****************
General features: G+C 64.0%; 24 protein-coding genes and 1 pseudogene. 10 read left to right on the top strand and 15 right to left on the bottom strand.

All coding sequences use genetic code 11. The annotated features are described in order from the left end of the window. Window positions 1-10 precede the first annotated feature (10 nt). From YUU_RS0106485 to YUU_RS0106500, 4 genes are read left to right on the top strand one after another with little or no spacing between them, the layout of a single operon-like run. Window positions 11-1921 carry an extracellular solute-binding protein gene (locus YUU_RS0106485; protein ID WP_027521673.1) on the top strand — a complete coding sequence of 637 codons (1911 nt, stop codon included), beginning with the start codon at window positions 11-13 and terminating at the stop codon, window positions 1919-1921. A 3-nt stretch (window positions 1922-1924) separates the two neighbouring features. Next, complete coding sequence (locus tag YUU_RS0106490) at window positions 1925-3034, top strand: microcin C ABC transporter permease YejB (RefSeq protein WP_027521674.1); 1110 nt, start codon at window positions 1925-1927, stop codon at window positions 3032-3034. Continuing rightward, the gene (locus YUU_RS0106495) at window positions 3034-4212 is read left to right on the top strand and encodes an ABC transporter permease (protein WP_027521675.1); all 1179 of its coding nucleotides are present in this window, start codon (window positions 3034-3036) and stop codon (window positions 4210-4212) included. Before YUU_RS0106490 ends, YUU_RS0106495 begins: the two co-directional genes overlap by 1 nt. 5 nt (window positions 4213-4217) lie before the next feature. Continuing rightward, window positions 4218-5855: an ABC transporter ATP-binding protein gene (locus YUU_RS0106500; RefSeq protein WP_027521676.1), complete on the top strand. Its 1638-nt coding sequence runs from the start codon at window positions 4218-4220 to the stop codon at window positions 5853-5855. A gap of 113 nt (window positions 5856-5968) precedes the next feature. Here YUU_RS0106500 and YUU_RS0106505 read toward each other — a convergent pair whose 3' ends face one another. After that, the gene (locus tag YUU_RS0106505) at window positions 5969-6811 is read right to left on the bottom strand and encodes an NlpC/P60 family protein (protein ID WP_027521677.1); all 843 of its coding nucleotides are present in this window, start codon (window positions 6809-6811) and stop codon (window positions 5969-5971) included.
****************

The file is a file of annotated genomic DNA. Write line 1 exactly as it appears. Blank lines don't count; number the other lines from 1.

General features: G+C 64.0%; 24 protein-coding genes and 1 pseudogene. 10 read left to right on the top strand and 15 right to left on the bottom strand.